Death should be about going out in style

Buried in a casket bearing the logo of the New York Yankees? No, it’s not the fate of Babe Ruth or Lou Gehrig. It could be your Uncle Sal if he’s willing to pony up the dough.

According to a Dec. 15 article in The New York Times by Francis X. Clines, the Branch Funeral Home in Smithtown, N.Y. has begun selling caskets with either the Mets’ or Yankees’ logo emblazoned on the open cover and pillow.

The cost? A mere $5,000. Style points? 37 billion.

Who says death needs to be solemn and dignified anyway? No one’s going to remember you for that.

As some dead guy once said, “My biggest fear is that no one will remember me after I die.”

Flair is a must.

Anyone can be buried in a boring, old mahogany casket that lacks any sort of flair. It’s the 21st century people; it’s time to make death an event.

Do you remember anyone who died in 17th century Europe? No, of course not. That’s because they were buried in garden-variety caskets marked by modest crosses. No family crests on the coffins and no dirty limericks or clever sayings on the headstones. It’s no wonder that 99.99999 percent of the population is lost to history.

The only man who got it right was William Shakespeare, whose gravesite in the Holy Trinity Church in Stratford-upon-Avon reads, “Blest be the man that spares these stones, And curst be he that moves my bones.”

Now the Egyptians, on the other hand, knew how to die. Pyramids, hieroglyphics and (presumably) zombie snake armies ready to devour any man foolish enough to enter the tomb? That is what I call going out in style.

Why stop at baseball logos though? The realm of graves and caskets is fertile ground for fun, fresh thinking.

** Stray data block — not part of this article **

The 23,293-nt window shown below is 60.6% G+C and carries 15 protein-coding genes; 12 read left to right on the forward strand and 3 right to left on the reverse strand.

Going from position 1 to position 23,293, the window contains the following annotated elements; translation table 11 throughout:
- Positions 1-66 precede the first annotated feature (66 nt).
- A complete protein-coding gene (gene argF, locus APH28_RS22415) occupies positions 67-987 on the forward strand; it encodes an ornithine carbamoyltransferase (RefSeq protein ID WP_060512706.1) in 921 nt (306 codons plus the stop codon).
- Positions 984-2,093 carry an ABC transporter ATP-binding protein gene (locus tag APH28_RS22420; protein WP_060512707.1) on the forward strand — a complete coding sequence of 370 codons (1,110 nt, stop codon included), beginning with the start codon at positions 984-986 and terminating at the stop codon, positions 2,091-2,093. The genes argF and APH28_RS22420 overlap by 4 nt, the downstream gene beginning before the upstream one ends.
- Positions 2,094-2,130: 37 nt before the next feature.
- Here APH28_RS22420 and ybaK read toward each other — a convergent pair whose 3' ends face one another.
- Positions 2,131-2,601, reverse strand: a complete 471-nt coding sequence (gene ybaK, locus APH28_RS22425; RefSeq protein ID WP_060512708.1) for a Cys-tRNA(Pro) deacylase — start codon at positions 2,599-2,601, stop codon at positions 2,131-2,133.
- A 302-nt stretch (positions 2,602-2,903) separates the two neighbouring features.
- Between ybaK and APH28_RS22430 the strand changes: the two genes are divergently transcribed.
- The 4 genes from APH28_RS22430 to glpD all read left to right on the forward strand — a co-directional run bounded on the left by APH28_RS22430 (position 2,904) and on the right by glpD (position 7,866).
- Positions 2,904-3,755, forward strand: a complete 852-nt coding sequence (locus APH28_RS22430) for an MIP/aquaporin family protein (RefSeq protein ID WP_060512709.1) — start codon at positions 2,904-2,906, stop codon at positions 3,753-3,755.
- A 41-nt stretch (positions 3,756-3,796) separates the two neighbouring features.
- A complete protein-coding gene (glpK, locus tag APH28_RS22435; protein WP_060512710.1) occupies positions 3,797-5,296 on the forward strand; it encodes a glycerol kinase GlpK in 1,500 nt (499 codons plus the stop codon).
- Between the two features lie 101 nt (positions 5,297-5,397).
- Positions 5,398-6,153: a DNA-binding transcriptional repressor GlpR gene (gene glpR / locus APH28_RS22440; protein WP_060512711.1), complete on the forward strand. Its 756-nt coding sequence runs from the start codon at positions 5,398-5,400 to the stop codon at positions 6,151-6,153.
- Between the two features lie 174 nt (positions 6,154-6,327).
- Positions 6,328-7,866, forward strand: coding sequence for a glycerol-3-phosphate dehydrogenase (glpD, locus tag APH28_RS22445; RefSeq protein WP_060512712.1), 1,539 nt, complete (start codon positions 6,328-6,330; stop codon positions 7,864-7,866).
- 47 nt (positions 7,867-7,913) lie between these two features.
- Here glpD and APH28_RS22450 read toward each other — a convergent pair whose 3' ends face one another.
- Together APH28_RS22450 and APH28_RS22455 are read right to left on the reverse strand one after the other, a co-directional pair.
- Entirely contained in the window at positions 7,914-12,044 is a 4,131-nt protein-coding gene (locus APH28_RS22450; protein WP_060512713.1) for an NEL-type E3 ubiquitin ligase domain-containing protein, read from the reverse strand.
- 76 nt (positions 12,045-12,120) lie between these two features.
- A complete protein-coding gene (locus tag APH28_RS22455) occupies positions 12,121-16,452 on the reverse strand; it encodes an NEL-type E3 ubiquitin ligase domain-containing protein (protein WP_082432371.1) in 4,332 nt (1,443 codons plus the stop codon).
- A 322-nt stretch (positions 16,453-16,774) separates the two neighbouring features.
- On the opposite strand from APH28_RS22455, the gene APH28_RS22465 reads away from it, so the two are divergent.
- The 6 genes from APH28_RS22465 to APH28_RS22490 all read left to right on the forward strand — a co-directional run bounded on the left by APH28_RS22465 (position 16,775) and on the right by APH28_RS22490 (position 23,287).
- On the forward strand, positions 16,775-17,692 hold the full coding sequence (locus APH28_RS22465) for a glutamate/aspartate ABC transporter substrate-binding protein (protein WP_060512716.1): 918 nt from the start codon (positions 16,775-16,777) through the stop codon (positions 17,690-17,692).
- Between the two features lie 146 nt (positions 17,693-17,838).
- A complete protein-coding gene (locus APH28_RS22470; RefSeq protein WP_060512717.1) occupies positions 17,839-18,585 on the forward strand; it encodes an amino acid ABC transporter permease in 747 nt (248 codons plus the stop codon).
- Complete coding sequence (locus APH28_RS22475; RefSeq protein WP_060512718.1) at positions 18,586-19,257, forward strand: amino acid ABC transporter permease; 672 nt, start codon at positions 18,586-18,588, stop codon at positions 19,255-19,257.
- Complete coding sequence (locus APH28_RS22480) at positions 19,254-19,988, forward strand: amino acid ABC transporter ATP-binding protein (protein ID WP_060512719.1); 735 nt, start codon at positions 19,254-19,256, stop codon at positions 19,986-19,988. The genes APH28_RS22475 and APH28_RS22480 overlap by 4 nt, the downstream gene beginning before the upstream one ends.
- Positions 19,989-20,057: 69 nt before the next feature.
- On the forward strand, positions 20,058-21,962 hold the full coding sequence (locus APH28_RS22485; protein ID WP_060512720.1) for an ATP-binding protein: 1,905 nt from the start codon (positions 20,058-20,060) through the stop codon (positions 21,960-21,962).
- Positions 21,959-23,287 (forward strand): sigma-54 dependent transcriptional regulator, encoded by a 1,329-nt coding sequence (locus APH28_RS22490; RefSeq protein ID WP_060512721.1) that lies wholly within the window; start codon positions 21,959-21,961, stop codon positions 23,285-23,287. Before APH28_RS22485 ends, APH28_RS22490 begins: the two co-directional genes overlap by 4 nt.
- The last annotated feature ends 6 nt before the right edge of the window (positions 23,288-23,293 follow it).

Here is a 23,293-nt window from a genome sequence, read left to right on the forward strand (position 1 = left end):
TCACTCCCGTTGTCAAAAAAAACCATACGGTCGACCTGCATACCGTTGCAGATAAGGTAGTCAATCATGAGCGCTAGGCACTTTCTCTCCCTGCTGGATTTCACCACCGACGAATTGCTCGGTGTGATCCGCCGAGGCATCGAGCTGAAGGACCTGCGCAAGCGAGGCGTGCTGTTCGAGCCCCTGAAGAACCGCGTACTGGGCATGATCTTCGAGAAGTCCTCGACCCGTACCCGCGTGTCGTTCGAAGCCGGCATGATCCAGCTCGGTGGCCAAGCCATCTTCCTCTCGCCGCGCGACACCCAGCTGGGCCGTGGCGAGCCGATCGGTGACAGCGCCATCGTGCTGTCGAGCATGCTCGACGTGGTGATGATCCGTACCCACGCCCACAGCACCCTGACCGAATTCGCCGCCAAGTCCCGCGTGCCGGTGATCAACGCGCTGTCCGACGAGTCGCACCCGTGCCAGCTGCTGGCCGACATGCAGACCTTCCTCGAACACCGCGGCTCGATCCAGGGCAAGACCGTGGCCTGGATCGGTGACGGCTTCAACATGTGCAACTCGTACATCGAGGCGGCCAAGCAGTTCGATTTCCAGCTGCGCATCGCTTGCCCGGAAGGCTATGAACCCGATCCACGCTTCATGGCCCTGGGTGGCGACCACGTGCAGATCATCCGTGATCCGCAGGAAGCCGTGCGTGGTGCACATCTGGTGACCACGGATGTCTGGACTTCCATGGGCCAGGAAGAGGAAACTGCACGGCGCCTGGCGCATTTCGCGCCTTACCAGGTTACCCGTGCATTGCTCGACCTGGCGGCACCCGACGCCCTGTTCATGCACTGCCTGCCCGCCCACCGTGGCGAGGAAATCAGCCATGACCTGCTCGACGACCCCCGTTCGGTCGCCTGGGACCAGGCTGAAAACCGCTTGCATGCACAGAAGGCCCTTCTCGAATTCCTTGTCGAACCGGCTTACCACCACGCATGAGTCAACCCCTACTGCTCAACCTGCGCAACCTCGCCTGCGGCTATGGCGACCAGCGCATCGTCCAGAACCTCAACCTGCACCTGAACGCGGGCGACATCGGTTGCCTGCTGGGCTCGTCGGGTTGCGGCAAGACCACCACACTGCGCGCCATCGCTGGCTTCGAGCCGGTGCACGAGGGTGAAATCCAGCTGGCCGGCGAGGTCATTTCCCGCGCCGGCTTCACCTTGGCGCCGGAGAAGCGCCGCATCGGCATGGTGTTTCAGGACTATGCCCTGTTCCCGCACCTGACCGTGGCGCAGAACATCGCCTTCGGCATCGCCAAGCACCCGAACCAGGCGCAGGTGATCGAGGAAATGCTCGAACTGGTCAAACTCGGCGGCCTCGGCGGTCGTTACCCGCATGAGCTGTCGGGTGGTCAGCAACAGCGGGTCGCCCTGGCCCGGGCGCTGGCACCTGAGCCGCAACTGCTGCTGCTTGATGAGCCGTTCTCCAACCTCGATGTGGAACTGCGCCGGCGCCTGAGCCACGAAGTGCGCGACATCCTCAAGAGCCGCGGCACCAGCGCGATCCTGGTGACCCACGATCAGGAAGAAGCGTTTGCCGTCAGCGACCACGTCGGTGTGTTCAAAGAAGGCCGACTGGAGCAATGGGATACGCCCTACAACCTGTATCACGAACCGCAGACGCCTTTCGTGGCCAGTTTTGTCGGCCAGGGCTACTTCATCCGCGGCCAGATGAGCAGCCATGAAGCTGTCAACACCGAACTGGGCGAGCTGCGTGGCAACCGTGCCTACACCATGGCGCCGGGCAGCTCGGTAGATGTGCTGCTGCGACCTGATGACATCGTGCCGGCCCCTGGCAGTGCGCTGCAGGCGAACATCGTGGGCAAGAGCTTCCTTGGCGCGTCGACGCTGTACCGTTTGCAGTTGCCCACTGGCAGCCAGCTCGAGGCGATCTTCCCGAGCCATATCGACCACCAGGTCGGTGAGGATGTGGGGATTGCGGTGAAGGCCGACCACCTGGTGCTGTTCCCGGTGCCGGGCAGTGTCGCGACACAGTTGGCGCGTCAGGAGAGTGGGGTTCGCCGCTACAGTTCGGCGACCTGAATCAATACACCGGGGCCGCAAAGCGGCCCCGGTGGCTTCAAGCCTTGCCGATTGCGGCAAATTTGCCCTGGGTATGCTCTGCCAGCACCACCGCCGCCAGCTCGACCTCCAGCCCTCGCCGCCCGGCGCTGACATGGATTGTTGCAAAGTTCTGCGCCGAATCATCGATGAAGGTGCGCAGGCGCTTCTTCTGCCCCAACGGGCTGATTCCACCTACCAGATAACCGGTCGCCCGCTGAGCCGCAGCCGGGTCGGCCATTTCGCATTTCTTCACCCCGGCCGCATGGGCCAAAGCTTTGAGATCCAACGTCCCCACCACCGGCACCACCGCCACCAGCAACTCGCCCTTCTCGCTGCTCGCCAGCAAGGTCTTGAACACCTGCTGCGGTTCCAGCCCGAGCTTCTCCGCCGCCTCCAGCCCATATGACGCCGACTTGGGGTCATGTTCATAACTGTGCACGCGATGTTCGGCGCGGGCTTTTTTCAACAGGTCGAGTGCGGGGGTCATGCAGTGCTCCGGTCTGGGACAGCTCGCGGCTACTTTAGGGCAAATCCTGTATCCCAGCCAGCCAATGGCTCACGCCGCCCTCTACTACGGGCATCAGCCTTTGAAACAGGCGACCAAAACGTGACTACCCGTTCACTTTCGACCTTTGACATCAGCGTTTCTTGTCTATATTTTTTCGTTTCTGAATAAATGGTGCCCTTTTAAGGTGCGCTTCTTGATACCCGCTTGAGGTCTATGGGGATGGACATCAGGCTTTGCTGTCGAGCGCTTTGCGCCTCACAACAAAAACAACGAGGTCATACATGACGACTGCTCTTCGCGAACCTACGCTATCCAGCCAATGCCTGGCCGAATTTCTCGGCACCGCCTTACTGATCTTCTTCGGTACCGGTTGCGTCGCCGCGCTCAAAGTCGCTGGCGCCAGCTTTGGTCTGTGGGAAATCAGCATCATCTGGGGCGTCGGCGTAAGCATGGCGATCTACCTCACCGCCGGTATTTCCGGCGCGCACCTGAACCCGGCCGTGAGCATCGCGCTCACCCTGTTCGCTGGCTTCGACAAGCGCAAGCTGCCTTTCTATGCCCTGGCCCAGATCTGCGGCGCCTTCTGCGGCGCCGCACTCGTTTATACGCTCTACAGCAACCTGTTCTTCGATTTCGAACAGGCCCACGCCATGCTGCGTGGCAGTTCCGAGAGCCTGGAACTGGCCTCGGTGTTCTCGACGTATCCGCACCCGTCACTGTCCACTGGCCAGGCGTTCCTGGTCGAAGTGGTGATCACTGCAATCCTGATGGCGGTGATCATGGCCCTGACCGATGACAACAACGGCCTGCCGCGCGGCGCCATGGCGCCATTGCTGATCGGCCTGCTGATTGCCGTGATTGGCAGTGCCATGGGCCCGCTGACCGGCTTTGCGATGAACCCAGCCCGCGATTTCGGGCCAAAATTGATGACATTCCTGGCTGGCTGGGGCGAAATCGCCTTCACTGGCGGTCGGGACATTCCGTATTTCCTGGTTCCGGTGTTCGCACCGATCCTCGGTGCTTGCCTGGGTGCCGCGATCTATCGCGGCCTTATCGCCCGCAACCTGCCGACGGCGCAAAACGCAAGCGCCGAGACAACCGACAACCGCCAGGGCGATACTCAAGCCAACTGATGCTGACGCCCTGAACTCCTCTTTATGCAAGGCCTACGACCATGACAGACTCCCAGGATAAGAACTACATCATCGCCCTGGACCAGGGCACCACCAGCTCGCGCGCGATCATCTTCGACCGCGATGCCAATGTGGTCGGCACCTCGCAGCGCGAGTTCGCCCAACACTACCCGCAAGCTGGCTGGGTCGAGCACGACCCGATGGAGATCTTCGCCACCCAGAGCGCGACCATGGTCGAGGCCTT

Are you afraid that no one is going to visit your gravesite when you die? Request to be buried inside a pinball machine, then use the money it earns to help pay for your grandkids’ college expenses. Everybody loves pinball, so it’ll only be a matter of time before Timmy and Mary are going to Cornell free of charge.

Like competition? Make your final resting place an alligator-infested swap, leaving your life’s savings dangling perilously close to the water. Next, invite a bunch of ex-convicts to have a no-holds-barred race to see who can get to it first. Winner gets to keep the money. If Pickles knocks his cellmate D-Money into the mouth of a hungry gator during the competition, well that’s just a plus. There’s surely a place in history for the first person who actually goes through with that.

Big fan of geography? Get sliced up in seven pieces and become the first person to be buried on all seven continents. You know that would be on CNN.

Too long have we been forced by societal norms to accept the after-death process as an act of sadness and reservation. Post-life should be as fun as the lives that the deceased were living. Why be pigeonholed into one way of thinking?

It’s time to go out with a bang.